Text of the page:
In fact, just three pages into the novel, a newspaper headline announces that the precipitate death of Laura Chase, 25, sister of Mrs. Richard Griffen, has been ruled an accident. But dutiful Atwood readers understand that there are no accidents in her novels, and so ironic auguries topple over one another with a kind of slick inevitability. We read a 1937 society page in Mayfair magazine that some of Toronto's elite will travel to France and Italy this season, "Mussolini permitting." We learn from another headline that Iris's oily husband, Richard, praises the Munich accord. We discover that Iris and Laura's grandmother was one of those wistful women who "went in for Culture," believing it made you a better person. "They hadn't yet seen Hitler at the opera house," Iris tartly observes. This same grandmother christened the Gothic-turreted family mansion Avilion, after Tennyson's utopian "island-valley" in Idylls of the King–but Avilion, as we might have guessed, suffers the slings and arrows of change and neglect, its splendor turned food for silverfish. After it's sold, it's renamed Valhalla and run as an old-age home. O tempora! O mores!
All this historical canniness begins to sound a bit smug. Partly, of course, the problem lies with Iris, who recollects trauma from the relative tranquillity of hindsight. She's also a woman without affect who nightly accedes to her husband's savagery, insulates herself from her sister's suffering and refuses to see the incest and adultery and suicide committed before her eyes. Yes, yes, she is a kind of blind assassin, cutthroat and complex, herself a wounded child impassively doing what she has to do.
But we learn little about Laura Chase, whom we desperately need to know. "It was ill will, the ill will of the universe, that distressed her," Iris glibly portrays her. "Laura believed words meant what they said, but she carried it to extremes," Iris says in another of Atwood's foreshadowings. "You couldn't say Get lost or Go jump in the lake and expect no consequences." Similarly, Iris's buccaneering husband is a villain without a cause, committing all the usual atrocities: fraud, physical abuse, child molestation. His sister, a camp version of the social arriviste, brandishes a mean Waldorf salad, organizes theme-obsessed charity balls (Xanadu is the pick for 1936) and wears alligator pumps the color of chlorophyll chewing gum: amusing but arch.
Actually, all these characters succumb to Atwood's deadpan style, her penchant for static tableaux, her anxiety-ridden refusal to feel. "I can see people moving like bright animated dolls, their mouths opening and closing but no real words coming out," comments the narrator of Cat's Eye. "I can look at their shapes and sizes, their colors, without feeling anything else about them." There's much good prose here and much wit, but one wants more than that. Winking at the reader familiar with Coleridge and Dickinson and T.S. Eliot and Doris Lessing and Ursula Le Guin, Atwood structures her novel with the cerebral precision of a gymnast performing flips for the cognoscenti. Even the novel's organizing images–fire and water and gardens made of rock–occur in diagrammatic, self-satisfied fashion.
More successful is Atwood when she plies her own stock in trade, those prodigal similes ("over the trenches God had burst like a balloon"), merciless descriptions ("I look sick, my skin leached of blood, like meat soaked in water") and recurrent props, like the graffiti in bathrooms or photographs that commemorate our lives in their weird and flattened way. Laura steals the picture of herself, Iris and Alex Thomas taken at the factory picnic. She makes two prints, one for Iris and one for herself, and in each, cuts one of the sisters out, leaving only a hand. It's the novel's talisman.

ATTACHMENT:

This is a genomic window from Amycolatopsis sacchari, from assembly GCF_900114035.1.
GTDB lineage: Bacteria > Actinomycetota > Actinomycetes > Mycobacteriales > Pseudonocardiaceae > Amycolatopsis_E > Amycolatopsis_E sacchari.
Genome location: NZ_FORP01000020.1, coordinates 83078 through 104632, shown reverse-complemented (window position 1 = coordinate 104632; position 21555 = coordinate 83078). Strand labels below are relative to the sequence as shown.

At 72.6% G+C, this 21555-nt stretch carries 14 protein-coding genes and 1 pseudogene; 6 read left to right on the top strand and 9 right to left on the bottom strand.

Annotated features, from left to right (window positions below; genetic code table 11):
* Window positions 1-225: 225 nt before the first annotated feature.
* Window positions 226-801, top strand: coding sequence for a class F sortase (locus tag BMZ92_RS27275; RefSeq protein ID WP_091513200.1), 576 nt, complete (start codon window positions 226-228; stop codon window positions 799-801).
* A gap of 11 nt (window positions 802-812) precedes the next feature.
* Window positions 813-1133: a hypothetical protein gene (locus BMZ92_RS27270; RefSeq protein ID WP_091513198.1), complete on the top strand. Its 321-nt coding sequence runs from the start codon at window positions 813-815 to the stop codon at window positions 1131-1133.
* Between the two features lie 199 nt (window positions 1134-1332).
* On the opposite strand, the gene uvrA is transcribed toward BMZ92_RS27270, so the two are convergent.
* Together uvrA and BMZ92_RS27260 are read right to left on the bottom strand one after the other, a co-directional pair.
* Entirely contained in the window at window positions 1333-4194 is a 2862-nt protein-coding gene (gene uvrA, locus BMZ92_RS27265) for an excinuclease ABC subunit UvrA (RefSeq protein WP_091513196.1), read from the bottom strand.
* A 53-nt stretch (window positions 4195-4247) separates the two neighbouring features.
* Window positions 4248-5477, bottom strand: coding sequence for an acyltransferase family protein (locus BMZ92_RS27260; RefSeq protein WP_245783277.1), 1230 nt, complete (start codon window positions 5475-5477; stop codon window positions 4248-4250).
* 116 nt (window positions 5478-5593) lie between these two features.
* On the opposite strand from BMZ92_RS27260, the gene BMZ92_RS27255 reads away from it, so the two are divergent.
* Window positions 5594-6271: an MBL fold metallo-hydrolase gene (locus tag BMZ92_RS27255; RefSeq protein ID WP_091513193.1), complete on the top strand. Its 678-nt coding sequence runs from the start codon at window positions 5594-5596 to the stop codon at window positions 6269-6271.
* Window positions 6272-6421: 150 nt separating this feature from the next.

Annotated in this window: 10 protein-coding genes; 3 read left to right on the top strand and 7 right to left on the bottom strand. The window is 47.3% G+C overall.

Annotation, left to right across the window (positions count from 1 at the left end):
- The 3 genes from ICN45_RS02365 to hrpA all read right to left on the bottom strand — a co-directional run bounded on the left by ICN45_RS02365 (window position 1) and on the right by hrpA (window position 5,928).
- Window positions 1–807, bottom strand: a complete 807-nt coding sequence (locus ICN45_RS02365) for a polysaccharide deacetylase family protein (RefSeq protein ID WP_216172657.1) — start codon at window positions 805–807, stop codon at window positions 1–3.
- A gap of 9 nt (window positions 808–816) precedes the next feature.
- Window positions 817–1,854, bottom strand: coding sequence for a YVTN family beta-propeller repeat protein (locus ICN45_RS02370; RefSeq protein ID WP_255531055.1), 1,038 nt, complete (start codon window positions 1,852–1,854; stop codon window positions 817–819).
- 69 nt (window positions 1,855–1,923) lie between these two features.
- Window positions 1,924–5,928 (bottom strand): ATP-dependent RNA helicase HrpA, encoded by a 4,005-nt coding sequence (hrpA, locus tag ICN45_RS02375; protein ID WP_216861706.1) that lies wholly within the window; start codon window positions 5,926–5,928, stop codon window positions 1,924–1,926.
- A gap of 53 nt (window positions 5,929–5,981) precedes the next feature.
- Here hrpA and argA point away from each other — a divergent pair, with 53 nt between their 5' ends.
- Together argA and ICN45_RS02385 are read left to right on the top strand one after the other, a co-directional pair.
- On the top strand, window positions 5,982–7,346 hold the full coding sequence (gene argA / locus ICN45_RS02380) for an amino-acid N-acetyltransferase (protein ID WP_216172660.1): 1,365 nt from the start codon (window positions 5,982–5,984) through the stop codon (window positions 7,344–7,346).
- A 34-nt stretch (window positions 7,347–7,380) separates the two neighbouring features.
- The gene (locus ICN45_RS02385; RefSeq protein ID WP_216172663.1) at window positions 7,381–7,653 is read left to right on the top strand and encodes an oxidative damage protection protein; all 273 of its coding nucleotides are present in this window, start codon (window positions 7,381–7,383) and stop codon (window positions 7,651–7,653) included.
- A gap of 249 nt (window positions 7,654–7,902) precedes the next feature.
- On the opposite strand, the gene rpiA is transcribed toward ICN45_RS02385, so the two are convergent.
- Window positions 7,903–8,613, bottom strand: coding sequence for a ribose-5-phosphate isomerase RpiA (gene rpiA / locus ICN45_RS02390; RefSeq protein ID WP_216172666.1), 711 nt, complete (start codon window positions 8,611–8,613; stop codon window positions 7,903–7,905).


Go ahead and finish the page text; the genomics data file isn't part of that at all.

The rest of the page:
Distance is Atwood's forte and her nemesis. Though her trademark understatement often contributes to the sharp humor of her work, at times it seems crudely facile. "The war takes place in black and white," Iris informs us in one particularly grating paragraph. "For those on the sidelines that is. For those who are actually in it there are many colours, excessive colours, too bright, too red and orange, too liquid and incandescent, but for the others the war is like a newsreel–grainy, smeared, with bursts of staccato noise and large numbers of grey-skinned people rushing or plodding or falling down, everything elsewhere." During the Great War, Iris's father writes chillingly from France, "I cannot describe what is happening here, and so I will not attempt it." One suspects that for Atwood, scenes of emotional carnage take place at a remove, as in newsreels, and therefore remain indescribably unreal–not exactly a virtue in a novel with history its tacit subject.
At her best, though, Atwood's suppressed women of precocious sensibility tell their stories with prickly precision, sparing neither themselves nor anyone else. They hold on; they let go. Such is the Scylla and Charybdis of Iris's life, not just in relation to her sister but to the past and to herself. "But what is a memorial, when you come right down to it," Iris speculates, "but a commemoration of wounds endured? Endured, and resented."
For Atwood, however, one also memorializes oneself to stave off atrophy and despair. "The temptation is to stay inside," Iris acknowledges, "to subside into the kind of recluse whom neighbourhood children regard with derision and a little awe; to let the hedges and weeds grow up, to allow the doors to rust shut, to lie on my bed in some gown-shaped garment and allow my hair to lengthen and spread out over the pillow and my fingernails to sprout into claws, while candle wax drips onto the carpet. But long ago I made a choice between classicism and romanticism."
So too Atwood. She chooses not to plunge inside, preferring instead the cool, hard, protective edge of classicism to the deeper, often sloppier emotions. Nonetheless, she confers a certain dignity on her female outcasts and artists and the solitary, aging everywoman who smells of kitty litter. "I'll tell you this story," Iris offers. "What is that I'll want from you? Not love: that would be too much to ask. Not forgiveness, which isn't yours to bestow. Only a listener." It's not a bad trade. Atwood writes an entertaining and bracing tale, fun to read, forgettable when finished.